The Elm Wildlife Tour van picked us up the next afternoon and we embarked on evening of bird and seal watching. It took us awhile to get out to the peninsula but once we arrived we encountered a different species of bird around every bend in the road. Our first stop was the Royal Albatross Centre. There's a large breeding colony of Royal Albatross at Taiaroa Head, the northern tip of the peninsula. These birds have an enormous wingspan and once chicks leave the nest they spend 5-6 years at sea before touching land again.

Next we drove down the peninsula to a private farm that has maintained coastal beach habitat for the Yellow-Eyed and Little Blue Penguin as well as the New Zealand Fur Seal. First we hiked down to the beach where we saw little Blue Penguins in their burros and watched Yellow-Eyed Penguins come in from the sea and awkwardly make their way up the steep hill to their nests. We even got to see two fluffy chicks that were about six months old. The best surprise happened on our hike back up the hill, in the middle of the walking path a Yellow-Eyed Penguin was resting after a long day at sea. It was great to get up close to one of these rare birds. They are the largest penguin that doesn't live on the ice and the only ones with a yellow iris, hence the name Yellow-Eyed Penguin.

After close encounters with the penguins we moved to the large breeding colony of New Zealand Fur Seals. These creatures are adorable, and when we saw a group of pups playing in the tide pools I thought McKenna was going to jump over the rail and try and cuddle one of them. After watching the fur seals for a short while we took the long trip back to town, it was a great evening and we were both exhausted.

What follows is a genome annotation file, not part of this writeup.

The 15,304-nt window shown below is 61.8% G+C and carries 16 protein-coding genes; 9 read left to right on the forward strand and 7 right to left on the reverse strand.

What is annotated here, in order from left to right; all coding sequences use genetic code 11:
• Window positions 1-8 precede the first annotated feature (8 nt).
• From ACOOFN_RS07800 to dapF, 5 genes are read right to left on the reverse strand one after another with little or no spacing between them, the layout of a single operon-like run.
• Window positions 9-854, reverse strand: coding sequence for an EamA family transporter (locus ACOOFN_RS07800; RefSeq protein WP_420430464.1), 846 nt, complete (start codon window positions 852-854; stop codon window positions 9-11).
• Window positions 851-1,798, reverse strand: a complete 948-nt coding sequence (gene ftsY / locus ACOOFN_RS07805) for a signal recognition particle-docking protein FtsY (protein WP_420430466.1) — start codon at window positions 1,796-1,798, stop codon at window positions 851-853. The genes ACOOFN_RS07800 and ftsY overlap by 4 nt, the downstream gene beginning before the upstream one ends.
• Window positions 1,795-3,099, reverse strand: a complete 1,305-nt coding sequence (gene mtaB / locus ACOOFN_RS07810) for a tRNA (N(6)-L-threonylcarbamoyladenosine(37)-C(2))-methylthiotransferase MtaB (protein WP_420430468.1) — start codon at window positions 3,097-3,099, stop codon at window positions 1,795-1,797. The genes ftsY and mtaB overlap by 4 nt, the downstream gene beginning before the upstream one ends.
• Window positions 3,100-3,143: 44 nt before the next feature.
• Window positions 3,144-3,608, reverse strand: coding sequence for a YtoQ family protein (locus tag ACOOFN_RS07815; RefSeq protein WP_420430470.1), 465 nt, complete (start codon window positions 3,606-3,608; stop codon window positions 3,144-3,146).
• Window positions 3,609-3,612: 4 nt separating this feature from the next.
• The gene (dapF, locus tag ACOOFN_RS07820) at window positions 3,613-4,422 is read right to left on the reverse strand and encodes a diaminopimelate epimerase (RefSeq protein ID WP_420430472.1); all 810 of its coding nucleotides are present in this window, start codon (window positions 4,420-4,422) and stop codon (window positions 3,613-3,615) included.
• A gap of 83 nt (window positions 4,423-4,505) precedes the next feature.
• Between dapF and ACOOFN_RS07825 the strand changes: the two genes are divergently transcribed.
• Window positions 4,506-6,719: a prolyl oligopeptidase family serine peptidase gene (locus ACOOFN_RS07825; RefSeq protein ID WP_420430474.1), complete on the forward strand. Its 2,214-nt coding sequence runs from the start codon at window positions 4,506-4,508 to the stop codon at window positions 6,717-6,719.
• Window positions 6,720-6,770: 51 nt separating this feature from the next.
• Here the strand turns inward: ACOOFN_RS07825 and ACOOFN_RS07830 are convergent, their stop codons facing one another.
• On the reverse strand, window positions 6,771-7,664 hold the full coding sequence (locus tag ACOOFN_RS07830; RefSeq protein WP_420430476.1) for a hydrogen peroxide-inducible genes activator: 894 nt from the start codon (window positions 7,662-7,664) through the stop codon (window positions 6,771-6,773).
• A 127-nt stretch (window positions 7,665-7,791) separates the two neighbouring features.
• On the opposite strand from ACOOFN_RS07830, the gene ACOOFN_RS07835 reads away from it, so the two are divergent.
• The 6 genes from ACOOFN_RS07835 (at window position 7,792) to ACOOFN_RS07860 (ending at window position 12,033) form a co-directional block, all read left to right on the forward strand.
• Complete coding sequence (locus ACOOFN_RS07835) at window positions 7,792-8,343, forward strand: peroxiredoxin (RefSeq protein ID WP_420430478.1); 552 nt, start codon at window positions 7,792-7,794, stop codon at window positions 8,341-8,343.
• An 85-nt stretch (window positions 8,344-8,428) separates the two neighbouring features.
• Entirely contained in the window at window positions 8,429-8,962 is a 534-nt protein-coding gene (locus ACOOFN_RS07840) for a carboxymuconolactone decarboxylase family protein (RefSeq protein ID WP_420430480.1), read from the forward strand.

Our final day in Dunedin we took a long walk north of downtown to Baldwin Street. This street has a grade of 1 in 2.86 meters at it's steepest section and climbs to a height of 47.22 meters over a length of 161.2 meters. Basically, it's a really steep street and the Guinness Book of World Records designates it as The Steepest Street in the World! After our long venture out to Baldwin Street we strolled through another one of New Zealand's amazing botanical gardens. We have had a great time in Dunedin.

We are moving on to Christchurch this afternoon for our last day in New Zealand. Christchurch was hit hard by an earthquake in early 2011 and has since suffered numerous aftershocks, most recently as January 3rd. We will be staying close to the airport and not touring the city like we had hoped.

Check out our final week of photos at this link, Final Week in New Zealand

Our time in New Zealand has come to an end, and it has been an amazing beginning to our adventure. We have done and seen things that we will remember forever. We would like to end this blog with each of our favorite things about New Zealand and a few lessons learned on traveling.

McKenna's Favorite Trip Moments:
-Hiking the Routeburn Track in Mt. Aspiring and Fiordland National Parks.
-Seeing the Little Blue Penguin and Yellow Eyed Penguin in the wild.
-Visiting Nga Manu and all the people I worked with three years ago. It was nice to visit all the animals I helped care for and see the progress of the owls I hand reared.

Scott's Favorite Trip Moments:
- The Nevis Bungy Jump was the rush of a life time and I would do it again in a heart beat.
- Seeing a Kiwi up close at Nga Manu and learning about the fragility of the New Zealand eco system.
- Taking a swim in Lake Mackenzie with an amazing view of the mountain peaks on the Routeburn Track.

Lessons We Learned In Our First Month Of Traveling:
- We packed too much! When traveling for a long time it's best to bring multi -purpose shoes, more dry fit shirts, and leave room in your bag for food and souvenirs.
- We wished we would have brushed up on our conversions, specifically lbs to kgs and miles to kilometers.
- Trying to cover too much ground over a short time will wear you out. Places are more enjoyable when you leave yourself more time to enjoy the little things. Trying to cram everything into one day or multiple cities into one week you end up missing out on more than you think.

One last cheers from NZ!

McKenna & Scott

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Posted by mands186 16:03 Archived in New Zealand Tagged animals queenstown penguin dunedin seal invercragill Comments (5)

Backcountry Beauty

Tramping through New Zealands most beautiful scenery.